-
-	<para>The number of unique source <acronym>MAC</acronym>
-	  addresses behind an interface can be limited.  Once the
-	  limit is reached, packets with unknown source addresses
-	  are dropped until an existing host cache entry expires or
-	  is removed.</para>
-
-	<para>The following example sets the maximum number of
-	  Ethernet devices for <systemitem
-	    class="fqdomainname">CustomerA</systemitem> on
-	  <literal>vlan100</literal> to 10:</para>
+	    <para>In this example, both clients see <systemitem
+		class="ipaddress">192.168.0.1</systemitem> as their
+	      default gateway.  Since the bridge cache is sticky, one
+	      host can not spoof the <acronym>MAC</acronym> address of
+	      the other customer in order to intercept their
+	      traffic.</para>
+
+	    <para>Any communication between the
+	      <acronym>VLAN</acronym>s can be blocked using a firewall
+	      or, as seen in this example, private interfaces:</para>
+
+	    <screen>&prompt.root; <userinput>ifconfig bridge0 private vlan100 private vlan101</userinput></screen>
+
+	    <para>The customers are completely isolated from each
+	      other and the full <systemitem
+		class="netmask">/24</systemitem> address range can be
+	      allocated without subnetting.</para>
+
+	    <para>The number of unique source <acronym>MAC</acronym>
+	      addresses behind an interface can be limited.  Once the
+	      limit is reached, packets with unknown source addresses
+	      are dropped until an existing host cache entry expires
+	      or is removed.</para>
+
+	    <para>The following example sets the maximum number of
+	      Ethernet devices for <systemitem
+		class="fqdomainname">CustomerA</systemitem> on
+	      <literal>vlan100</literal> to 10:</para>
+
+	    <screen>&prompt.root; <userinput>ifconfig bridge0 ifmaxaddr vlan100 10</userinput></screen>
+	  </listitem>
+	</varlistentry>
+      </variablelist>
+
+      <para>Bridge interfaces also support monitor mode, where the
+	packets are discarded after &man.bpf.4; processing and are not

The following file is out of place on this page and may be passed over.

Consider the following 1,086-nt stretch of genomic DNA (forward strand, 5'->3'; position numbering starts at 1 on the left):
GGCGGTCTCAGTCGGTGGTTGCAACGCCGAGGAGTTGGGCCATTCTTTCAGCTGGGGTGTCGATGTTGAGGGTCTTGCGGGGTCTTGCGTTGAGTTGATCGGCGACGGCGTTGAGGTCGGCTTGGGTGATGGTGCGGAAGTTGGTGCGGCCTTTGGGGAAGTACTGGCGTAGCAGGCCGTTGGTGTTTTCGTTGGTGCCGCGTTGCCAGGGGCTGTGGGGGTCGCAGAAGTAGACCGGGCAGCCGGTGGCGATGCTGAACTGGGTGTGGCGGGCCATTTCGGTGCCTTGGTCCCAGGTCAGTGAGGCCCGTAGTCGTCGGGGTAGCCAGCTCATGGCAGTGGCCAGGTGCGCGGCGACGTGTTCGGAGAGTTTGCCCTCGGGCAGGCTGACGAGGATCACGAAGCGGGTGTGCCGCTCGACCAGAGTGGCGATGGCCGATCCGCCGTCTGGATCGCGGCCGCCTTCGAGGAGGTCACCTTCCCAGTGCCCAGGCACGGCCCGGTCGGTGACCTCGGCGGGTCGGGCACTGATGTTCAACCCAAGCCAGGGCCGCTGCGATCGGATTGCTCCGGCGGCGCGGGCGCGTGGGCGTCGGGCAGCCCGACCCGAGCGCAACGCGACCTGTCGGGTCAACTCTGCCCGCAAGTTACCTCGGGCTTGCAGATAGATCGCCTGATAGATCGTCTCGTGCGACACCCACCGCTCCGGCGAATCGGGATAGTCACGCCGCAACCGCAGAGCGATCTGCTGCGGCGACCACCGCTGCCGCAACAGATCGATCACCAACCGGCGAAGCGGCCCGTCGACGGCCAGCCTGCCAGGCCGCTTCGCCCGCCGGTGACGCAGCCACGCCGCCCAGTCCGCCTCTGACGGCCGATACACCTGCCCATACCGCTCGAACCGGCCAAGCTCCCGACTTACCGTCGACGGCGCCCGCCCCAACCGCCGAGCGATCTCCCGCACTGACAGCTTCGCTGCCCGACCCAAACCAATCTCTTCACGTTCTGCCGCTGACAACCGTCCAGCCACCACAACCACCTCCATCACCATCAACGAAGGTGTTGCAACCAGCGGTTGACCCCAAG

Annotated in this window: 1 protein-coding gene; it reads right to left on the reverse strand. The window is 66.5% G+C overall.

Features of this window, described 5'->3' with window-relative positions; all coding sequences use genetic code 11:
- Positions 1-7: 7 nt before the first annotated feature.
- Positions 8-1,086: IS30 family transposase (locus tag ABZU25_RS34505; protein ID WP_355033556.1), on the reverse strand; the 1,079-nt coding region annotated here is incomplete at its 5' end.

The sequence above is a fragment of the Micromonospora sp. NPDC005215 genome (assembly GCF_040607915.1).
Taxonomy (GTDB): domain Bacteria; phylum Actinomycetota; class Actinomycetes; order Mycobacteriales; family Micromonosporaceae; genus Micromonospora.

+	processed or forwarded further.  This can be used to
+	multiplex the input of two or more interfaces into a single
+	&man.bpf.4; stream.  This is useful for reconstructing the
+	traffic for network taps that transmit the RX/TX signals out
+	through two separate interfaces.  For example, to read the
+	input from four network interfaces as one stream:</para>
 
-	<screen>&prompt.root; <userinput>ifconfig bridge0 ifmaxaddr vlan100 10</userinput></screen>
-      </listitem>
-    </varlistentry>
-  </variablelist>
-  
-	<para>Bridge interfaces also support monitor mode, where the packets are
-	  discarded after &man.bpf.4; processing and are not
-	  processed or forwarded further.  This can be used to
-	  multiplex the input of two or more interfaces into a single
-	  &man.bpf.4; stream.  This is useful for reconstructing the
-	  traffic for network taps that transmit the RX/TX signals out
-	  through two separate interfaces.  For example,
-	  to read the input from four network interfaces as one
-	  stream:</para>
-
-	<screen>&prompt.root; <userinput>ifconfig bridge0 addm fxp0 addm fxp1 addm fxp2 addm fxp3 monitor up</userinput>
-&prompt.root; <userinput>tcpdump -i bridge0</userinput></screen> 
-</sect2>
+      <screen>&prompt.root; <userinput>ifconfig bridge0 addm fxp0 addm fxp1 addm fxp2 addm fxp3 monitor up</userinput>
+&prompt.root; <userinput>tcpdump -i bridge0</userinput></screen>
+    </sect2>
 
-      <sect2>
-	<title><acronym>SNMP</acronym> Monitoring</title>
+    <sect2>
+      <title><acronym>SNMP</acronym> Monitoring</title>
 
-	<para>The bridge interface and <acronym>STP</acronym>
-	  parameters can be monitored via &man.bsnmpd.1; which is
-	  included in the &os; base system.  The exported bridge
-	  <acronym>MIB</acronym>s conform to
-	  <acronym>IETF</acronym> standards so any
-	  <acronym>SNMP</acronym> client or monitoring package can be
-	  used to retrieve the data.</para>
-
-	<para>To enable monitoring on the bridge, uncomment this
-	  line in
-	  <filename>/etc/snmp.config</filename> by removing the
-	  beginning <literal>#</literal> symbol:</para>
-	  
-	<programlisting>begemotSnmpdModulePath."bridge" = "/usr/lib/snmp_bridge.so"</programlisting>
-	  
-	<para>Other configuration settings, such as community
-	  names and access lists, may need to be modified in this file.  See
-	  &man.bsnmpd.1; and &man.snmp.bridge.3; for more
-	  information.  Once these edits are saved, add this line to
-	  <filename>/etc/rc.conf</filename>:</para>
-	  
-	<programlisting>bsnmpd_enable="YES"</programlisting>
- 
-	<para>Then, start
-	  &man.bsnmpd.1;:</para>
+      <para>The bridge interface and <acronym>STP</acronym>
+	parameters can be monitored via &man.bsnmpd.1; which is
+	included in the &os; base system.  The exported bridge
+	<acronym>MIB</acronym>s conform to <acronym>IETF</acronym>
+	standards so any <acronym>SNMP</acronym> client or monitoring
+	package can be used to retrieve the data.</para>
+